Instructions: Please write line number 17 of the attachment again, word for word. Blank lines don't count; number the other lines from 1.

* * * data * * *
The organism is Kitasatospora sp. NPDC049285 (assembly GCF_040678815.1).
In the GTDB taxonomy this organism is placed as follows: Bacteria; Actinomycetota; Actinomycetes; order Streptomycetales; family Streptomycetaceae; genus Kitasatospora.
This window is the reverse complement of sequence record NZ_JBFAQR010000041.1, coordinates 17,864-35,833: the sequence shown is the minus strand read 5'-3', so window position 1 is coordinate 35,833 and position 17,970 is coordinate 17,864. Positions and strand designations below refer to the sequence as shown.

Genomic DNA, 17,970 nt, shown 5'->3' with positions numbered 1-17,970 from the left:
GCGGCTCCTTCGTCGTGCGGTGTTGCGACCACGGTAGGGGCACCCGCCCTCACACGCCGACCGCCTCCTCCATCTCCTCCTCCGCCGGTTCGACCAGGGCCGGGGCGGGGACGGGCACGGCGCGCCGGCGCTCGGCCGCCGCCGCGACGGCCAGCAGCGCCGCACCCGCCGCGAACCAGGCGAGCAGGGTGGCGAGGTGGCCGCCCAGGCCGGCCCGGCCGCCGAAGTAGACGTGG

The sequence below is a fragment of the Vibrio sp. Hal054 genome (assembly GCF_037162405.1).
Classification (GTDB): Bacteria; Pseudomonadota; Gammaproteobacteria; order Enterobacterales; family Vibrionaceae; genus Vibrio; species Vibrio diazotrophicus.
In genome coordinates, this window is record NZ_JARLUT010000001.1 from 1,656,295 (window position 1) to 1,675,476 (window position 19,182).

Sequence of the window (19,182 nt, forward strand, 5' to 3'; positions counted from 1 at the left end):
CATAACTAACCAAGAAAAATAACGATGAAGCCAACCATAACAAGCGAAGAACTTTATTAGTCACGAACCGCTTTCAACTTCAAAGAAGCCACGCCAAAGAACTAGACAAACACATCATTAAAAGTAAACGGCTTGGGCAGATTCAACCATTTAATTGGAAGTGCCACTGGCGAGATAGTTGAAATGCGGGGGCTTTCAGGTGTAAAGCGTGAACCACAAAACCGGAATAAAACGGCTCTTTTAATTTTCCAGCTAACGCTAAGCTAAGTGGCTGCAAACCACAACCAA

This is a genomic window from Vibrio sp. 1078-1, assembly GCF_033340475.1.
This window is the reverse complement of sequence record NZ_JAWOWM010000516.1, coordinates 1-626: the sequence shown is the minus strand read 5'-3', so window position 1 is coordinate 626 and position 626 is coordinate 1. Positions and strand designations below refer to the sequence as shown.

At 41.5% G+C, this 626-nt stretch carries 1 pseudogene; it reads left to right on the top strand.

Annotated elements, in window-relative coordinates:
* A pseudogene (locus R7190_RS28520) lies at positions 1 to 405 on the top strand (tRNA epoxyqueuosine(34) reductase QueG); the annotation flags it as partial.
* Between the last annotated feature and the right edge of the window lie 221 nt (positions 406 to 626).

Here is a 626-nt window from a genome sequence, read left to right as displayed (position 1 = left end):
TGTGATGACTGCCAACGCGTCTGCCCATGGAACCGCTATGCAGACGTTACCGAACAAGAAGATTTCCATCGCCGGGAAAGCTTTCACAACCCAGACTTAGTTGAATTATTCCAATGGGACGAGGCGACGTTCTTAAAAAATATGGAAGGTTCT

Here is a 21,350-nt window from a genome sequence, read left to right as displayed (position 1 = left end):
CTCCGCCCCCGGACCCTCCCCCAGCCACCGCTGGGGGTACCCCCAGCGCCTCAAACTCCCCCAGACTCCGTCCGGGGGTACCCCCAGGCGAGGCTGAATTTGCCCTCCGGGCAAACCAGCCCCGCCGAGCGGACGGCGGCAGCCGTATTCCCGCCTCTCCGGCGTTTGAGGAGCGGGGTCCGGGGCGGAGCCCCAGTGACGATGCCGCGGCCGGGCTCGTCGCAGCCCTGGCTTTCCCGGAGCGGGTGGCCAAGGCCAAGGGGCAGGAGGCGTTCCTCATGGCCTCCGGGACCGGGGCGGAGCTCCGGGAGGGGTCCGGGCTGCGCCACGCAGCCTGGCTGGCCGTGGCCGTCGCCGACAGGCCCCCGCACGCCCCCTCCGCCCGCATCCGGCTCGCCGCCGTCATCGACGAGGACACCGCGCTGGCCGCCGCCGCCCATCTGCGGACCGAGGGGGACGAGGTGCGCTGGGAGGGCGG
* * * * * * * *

Here is a 626-nt window from a genome sequence, read left to right as displayed (position 1 = left end):